There'll never be another Z Channel. It was one-of-a-kind television, shaped by a personal vision and guided by eclectic tastes. But there are other pay-TV and basic-cable channels that Z viewers can turn to, even if their tastes run to offbeat films, little-known works of famous directors and foreign films with sensible subtitles instead of out-of-sync dubbing. They just won't find everything in one place anymore.
Here's a viewer's guide to the other cable channels that primarily run movies:
Mainstream movies. Pick any pay service. Home Box Office, Cinemax, Showtime and The Movie Channel carry blockbuster hits and most other mainstream Hollywood releases. But be advised that, in a battle to tie up exclusive rights to film titles, rivals HBO and Showtime have divvied up the output of most of the major Hollywood studios. Look for this summer's blockbuster Paramount hits "Indiana Jones and the Last Crusade" and "Star Trek V" and Warner Bros.' "Batman" on HBO and its sister service Cinemax. Showtime and The Movie Channel, on the other hand, have a long-term lease on Disney's Touchstone films, including "Who Framed Roger Rabbit," Bette Midler's films and Tom Hanks' upcoming "Turner and Hootch." Also in Showtime's stable: the "Rambo" films and pictures from producer-directors Rob Reiner, Taylor Hackford and Ron Howard.
Foreign films. Forget subtitled versions when it comes to the two major pay services, HBO and Showtime. Programmers say Middle America prefers dubbed versions, so they banish subtitled films to the wee hours. Even Cinemax and The Movie Channel are cautious; both look for Academy Award-winning films such as Sweden's "My Life as a Dog" and tend to shun riskier fare. Neither, for example, has scheduled Jean-Jacques Beiniex's steamy "Betty Blue." You'll have better luck with Bravo and Arts & Entertainment Network, which schedule foreign films (usually with subtitles) every month. Bravo offers Claude Berri's "Jean Mon Amour" in July. Arts & Entertainment Network's "Screening Room" series turns up treats from time to time: Look for "La Nuit de Varennes" July 4 and China's "Yellow Earth" in October.
Treasures from the vault. Turner Network Television, Ted Turner's grand challenger to network television, has earned itself a neat little reputation for its own cache of screen gems. On June 13, the basic cable service aired the original black-and-white version of Richard Brooks' "Blackboard Jungle" (Turner colorized the movie earlier this year) and dug up a rarely seen series of RKO films known as "The Falcon Mysteries." Another basic cable channel, American Movie Classics, seeks to deliver what its name promises: John Ford's "Fort Apache," "Murder Inc." and the original "Heaven Can Wait" were unfurled this month. Since 1981, Showtime has had a showcase for MGM films each month. Sometimes they're dogs that don't even merit a mention in Showtime's guide, but you'll also find "Gigi," "2001: A Space Odyssey" and "Silk Stockings."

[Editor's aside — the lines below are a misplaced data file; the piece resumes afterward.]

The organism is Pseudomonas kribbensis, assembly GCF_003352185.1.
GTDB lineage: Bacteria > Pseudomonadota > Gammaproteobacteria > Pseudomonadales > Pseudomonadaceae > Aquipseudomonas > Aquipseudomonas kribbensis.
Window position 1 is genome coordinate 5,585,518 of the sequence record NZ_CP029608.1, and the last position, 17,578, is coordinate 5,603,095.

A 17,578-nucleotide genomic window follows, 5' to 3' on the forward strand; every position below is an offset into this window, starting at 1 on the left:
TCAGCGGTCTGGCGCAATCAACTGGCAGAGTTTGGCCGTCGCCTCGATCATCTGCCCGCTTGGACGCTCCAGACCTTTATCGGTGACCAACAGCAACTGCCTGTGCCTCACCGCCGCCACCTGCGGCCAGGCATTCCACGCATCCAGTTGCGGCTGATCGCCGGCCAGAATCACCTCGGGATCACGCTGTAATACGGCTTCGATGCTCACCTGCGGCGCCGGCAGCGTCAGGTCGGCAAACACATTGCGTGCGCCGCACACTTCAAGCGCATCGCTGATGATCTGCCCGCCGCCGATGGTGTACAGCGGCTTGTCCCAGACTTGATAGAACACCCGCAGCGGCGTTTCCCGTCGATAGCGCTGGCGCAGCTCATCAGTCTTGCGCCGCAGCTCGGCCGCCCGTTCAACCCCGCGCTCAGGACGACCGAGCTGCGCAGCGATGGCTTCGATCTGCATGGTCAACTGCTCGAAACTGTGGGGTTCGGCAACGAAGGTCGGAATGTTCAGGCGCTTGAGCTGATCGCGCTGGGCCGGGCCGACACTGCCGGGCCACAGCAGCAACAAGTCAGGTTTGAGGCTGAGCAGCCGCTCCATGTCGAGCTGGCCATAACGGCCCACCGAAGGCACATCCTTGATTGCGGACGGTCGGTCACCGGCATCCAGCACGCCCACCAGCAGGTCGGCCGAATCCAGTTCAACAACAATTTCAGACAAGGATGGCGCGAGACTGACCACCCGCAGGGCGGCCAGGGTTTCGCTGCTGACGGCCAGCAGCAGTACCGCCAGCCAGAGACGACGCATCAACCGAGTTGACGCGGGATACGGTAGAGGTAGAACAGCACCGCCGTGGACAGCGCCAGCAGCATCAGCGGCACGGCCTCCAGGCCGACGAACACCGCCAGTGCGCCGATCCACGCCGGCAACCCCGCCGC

Bad Bs. Remember "The Attack of the 50-Foot Woman"? "Plan 9 from Outer Space"? "Glenn or Glenda"? Z Channel had a knack for giving you a reason to watch even the worst films. Sure, they were cheap time fillers, but Z never pulled any punches in letting you know just how bad these movies were. It had a "Best of the Worst" series and a "Worst of the Worst" series. The major pay services also face the need to fill time. Cinemax does it with what in corporatespeak is called "opportunistic umbrellas"--that is, cute series names for bad movies. Under the umbrella this fall: the original "The Blob" and its 1988 remake. The Movie Channel has elevated the scheduling of bad movies to an art form with "Joe Bob Briggs' Drive-In Theater." Briggs (satirist John Bloom) rates films by the number of exposed body parts. Enough said.
Restored films. It took Z Channel to unearth a rarity like director John Ford's "Up the River," the 1929 jailhouse comedy that featured the film debuts of Humphrey Bogart and Spencer Tracy. Sadly, hunting for rare films doesn't much interest the major pay services. Some pay homage to various directors and say they are open to opportunities to license restorations. The sensibilities may be slightly different. The Movie Channel last year ran a "Director's Cut" special on the hardly long-lost feature film "Manhunter" by "Miami Vice" producer Michael Mann. Things look better at TNT, which participated in the restoration of "Pat Garrett and Billy the Kid," which was tracked down in TNT's MGM library by Jerry Harvey's Z Channel successor, Tim Ryerson. TNT is restoring most of its $1-billion library of MGM, RKO and pre-1949 Warner Bros. films. In March, TNT aired "Ben Hur" with a restored score.